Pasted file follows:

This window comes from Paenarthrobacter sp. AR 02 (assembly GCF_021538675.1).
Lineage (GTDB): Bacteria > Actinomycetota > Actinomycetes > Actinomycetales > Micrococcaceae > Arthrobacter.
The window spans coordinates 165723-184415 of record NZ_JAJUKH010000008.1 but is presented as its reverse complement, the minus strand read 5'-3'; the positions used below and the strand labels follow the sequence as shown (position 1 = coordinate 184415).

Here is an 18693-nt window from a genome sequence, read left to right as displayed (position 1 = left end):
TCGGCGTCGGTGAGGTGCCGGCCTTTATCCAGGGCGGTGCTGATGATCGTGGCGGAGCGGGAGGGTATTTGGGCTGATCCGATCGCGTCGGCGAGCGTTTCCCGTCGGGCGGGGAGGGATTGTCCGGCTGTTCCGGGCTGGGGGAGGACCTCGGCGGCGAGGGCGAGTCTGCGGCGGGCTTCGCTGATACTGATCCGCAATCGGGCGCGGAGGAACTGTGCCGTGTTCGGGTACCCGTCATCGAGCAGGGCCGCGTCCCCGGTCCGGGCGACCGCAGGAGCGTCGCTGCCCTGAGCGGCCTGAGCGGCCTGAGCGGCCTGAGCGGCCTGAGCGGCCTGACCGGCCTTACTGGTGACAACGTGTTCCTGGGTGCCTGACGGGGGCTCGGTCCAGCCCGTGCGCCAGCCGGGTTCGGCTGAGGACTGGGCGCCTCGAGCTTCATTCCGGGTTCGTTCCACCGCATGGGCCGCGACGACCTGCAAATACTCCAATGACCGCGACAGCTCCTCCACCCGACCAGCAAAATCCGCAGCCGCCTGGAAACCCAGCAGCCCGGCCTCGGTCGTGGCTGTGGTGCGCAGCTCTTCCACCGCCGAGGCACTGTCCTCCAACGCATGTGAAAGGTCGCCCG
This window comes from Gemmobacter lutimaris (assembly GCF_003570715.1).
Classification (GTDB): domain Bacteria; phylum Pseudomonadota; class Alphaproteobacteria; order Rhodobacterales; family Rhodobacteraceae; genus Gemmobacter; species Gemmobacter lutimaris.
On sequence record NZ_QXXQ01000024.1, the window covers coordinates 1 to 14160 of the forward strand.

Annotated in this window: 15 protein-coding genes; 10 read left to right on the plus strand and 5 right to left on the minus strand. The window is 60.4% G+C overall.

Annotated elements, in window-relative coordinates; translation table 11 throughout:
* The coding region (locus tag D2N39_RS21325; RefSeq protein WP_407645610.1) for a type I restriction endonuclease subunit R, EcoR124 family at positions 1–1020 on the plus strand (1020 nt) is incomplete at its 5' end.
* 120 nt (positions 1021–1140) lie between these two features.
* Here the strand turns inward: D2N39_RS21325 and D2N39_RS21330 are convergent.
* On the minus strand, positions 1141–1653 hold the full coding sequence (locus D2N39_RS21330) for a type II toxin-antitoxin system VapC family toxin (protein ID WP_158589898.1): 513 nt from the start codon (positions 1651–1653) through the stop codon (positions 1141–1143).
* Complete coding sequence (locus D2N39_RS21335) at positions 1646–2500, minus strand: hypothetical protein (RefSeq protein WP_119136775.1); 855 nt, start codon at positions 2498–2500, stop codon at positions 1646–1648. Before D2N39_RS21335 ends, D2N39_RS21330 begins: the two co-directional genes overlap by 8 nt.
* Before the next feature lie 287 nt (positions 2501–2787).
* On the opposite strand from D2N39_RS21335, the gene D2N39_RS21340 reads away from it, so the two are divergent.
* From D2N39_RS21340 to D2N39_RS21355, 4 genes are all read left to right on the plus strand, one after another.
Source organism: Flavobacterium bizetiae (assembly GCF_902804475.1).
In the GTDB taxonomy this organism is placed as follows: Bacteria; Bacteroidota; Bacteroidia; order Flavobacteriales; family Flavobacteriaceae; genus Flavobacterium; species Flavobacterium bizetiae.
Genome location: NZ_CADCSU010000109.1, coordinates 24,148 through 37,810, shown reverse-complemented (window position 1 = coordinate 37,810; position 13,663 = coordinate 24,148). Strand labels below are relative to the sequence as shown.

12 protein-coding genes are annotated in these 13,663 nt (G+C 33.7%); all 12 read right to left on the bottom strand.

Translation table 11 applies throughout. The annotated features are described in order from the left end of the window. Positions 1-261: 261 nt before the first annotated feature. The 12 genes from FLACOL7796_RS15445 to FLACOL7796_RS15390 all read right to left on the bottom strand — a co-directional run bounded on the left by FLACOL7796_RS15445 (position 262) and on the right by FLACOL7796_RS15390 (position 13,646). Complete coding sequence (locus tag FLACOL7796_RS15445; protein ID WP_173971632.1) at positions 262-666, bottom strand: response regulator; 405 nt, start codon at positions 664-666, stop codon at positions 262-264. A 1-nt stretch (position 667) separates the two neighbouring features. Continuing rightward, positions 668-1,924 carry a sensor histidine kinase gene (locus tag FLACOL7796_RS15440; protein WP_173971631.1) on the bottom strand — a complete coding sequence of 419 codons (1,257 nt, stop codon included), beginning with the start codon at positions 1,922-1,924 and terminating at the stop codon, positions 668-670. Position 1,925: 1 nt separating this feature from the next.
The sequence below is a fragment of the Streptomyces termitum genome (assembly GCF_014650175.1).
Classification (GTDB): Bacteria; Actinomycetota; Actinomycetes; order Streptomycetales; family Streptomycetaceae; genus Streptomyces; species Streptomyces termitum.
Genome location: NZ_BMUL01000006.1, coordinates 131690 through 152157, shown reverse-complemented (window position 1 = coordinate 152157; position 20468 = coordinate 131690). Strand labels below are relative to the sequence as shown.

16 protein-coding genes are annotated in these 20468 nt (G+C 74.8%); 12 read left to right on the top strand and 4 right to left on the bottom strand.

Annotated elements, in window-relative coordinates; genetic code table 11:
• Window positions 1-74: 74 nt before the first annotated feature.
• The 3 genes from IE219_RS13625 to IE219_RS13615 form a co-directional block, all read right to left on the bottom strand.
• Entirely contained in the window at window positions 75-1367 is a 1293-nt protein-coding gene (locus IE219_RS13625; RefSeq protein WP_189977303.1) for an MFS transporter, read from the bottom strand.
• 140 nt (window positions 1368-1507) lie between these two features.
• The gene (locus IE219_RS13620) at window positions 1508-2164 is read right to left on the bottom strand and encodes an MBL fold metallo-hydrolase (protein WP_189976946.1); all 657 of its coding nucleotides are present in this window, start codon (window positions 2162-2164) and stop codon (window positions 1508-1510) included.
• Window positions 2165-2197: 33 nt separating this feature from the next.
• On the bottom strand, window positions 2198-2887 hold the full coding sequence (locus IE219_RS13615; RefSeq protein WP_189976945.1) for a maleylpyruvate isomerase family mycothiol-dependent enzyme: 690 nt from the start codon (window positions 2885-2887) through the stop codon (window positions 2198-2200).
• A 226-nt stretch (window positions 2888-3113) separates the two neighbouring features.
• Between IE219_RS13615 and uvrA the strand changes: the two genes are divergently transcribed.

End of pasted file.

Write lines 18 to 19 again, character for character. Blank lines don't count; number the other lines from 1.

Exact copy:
* From D2N39_RS21340 to D2N39_RS21355, 4 genes are all read left to right on the plus strand, one after another.
Source organism: Flavobacterium bizetiae (assembly GCF_902804475.1).